The Bill and Melinda Gates Foundation is praised for its philanthropy around the world, but much of the foundation’s good deeds are merely no-consent vaccine experiments carried out on the poor. Under the pretense of providing healthcare to third world countries, the Gates Foundation instead coerces tens of thousands of children to test out various vaccines for pharmaceutical companies.
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Time For Truth: (Natural News) – Bill Gates' Philanthropy: 30,000 Indian girls used as guinea pigs to test cancer vaccine
In Europe, when it gets serious, you have to lie… at least if you are an unelected bureaucrat like Jean-Claude Juncker. In Russia, however, when it gets serious, attention immediately turns to the children.
Which is why we read a report in Russian website Znak published Tuesday, according to which Russian state officials and government workers were told to bring back their children studying abroad immediately, even if means cutting their education short and not waiting until the end of the school year, and re-enroll them in Russian schools, with some concern. The article adds that if the parents of these same officials also live abroad “for some reason”, and have not lost their Russian citizenship, should also be returned to the motherland. Znak cited five administration officials as the source of the report.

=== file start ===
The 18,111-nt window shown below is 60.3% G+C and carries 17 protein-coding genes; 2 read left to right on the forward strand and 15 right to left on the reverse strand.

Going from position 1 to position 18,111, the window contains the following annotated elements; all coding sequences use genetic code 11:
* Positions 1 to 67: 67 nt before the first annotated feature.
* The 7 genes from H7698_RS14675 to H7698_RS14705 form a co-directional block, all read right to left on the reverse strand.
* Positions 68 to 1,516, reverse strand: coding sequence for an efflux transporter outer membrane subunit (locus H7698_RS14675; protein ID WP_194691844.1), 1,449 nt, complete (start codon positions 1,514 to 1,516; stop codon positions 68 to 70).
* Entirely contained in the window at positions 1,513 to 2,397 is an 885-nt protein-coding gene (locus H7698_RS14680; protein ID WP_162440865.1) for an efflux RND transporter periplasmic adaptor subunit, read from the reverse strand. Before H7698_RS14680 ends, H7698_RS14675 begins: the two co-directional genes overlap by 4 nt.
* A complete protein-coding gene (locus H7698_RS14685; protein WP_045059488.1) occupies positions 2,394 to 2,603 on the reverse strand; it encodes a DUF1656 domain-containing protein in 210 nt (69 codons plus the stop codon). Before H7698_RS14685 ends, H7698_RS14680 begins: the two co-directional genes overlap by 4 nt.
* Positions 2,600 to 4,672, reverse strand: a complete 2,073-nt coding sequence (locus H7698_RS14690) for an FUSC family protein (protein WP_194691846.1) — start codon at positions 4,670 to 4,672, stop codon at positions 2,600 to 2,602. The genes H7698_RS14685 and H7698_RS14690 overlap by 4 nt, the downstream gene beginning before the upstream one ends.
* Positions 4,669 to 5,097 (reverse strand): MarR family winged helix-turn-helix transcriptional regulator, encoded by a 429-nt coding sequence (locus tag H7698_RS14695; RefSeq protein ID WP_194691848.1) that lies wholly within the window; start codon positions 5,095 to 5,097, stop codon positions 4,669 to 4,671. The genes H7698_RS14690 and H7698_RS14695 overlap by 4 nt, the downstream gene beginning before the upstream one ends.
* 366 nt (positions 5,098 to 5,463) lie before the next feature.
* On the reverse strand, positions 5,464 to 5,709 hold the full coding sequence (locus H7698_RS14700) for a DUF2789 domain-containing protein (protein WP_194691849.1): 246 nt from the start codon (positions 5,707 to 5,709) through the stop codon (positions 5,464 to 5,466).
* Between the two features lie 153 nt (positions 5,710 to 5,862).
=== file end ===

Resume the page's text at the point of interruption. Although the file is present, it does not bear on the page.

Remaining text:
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Time For Truth: (Zero Hedge) – Russian Government Officials Told To Immediately Bring Back Children Studying Abroad
U.S. tax law gives the Obama administration power to double tax rates for European companies should it choose to dramatically escalate a dispute with the European Union over Apple’s tax bill.
Experts said the administration was unlikely to take such a drastic measure, and even if it did, courts might strike down that action because of treaties.
General Electric, one of the largest corporations in America, filed a whopping 57,000-page federal tax return earlier this year but didn’t pay taxes on $14 billion in profits. The return, which was filed electronically, would have been 19 feet high if printed out and stacked.
Higher costs for needed generic drugs. Longer copyright protections than the global standard. Foreign investors empowered to overrule governments. A more tightly-regulated Internet.
Those are just some of the potential pitfalls from any deal that could emerge from the Trans-Pacific Partnership, the 12-country free-trade and investment pact shrouded in secrecy as negotiations head into the final stage in Hawaii next week.